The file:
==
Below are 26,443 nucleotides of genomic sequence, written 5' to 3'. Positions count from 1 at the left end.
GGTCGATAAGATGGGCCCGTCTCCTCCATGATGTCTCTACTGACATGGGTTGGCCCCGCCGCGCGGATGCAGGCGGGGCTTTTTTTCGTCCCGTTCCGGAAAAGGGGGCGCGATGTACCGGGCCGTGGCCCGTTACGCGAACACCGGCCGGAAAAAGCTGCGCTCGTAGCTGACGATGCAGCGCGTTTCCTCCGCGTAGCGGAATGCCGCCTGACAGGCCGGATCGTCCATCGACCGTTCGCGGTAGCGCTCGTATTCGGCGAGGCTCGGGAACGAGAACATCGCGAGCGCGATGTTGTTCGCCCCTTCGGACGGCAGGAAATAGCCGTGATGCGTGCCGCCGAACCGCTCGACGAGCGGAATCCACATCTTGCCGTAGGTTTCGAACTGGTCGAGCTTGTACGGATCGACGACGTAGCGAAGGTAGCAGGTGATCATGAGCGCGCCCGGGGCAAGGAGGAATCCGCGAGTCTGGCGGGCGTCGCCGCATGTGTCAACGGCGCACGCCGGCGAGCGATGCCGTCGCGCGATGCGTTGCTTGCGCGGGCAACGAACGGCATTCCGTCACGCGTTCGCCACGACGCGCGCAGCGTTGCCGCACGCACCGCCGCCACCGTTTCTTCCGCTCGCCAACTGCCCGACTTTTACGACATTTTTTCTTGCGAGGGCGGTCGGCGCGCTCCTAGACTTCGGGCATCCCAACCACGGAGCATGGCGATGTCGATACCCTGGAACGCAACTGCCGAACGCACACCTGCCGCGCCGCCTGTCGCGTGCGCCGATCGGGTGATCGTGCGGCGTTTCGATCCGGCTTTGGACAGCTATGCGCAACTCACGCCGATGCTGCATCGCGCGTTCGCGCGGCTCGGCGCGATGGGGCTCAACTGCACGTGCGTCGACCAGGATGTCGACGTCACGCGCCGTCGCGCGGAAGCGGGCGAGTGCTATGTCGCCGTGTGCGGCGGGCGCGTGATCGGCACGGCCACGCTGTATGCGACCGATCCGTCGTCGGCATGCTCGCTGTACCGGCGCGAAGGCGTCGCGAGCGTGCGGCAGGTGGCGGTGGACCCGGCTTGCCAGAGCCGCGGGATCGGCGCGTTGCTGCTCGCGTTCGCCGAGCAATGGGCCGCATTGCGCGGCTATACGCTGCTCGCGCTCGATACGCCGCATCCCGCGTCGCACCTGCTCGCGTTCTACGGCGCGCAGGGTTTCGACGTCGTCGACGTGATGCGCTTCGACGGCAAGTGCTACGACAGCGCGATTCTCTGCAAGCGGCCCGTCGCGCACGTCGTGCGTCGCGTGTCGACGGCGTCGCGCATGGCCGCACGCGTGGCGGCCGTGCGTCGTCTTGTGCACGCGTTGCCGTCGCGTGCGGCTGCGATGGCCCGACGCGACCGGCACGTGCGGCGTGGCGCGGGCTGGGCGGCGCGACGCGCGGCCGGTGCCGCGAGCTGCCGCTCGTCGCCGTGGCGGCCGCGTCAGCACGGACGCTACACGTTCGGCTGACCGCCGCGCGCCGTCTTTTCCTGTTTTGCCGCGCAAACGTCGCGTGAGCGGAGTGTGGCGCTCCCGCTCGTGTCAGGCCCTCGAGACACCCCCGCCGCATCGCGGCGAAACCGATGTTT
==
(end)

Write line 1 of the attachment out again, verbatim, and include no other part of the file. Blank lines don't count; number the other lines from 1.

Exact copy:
Below are 26,443 nucleotides of genomic sequence, written 5' to 3'. Positions count from 1 at the left end.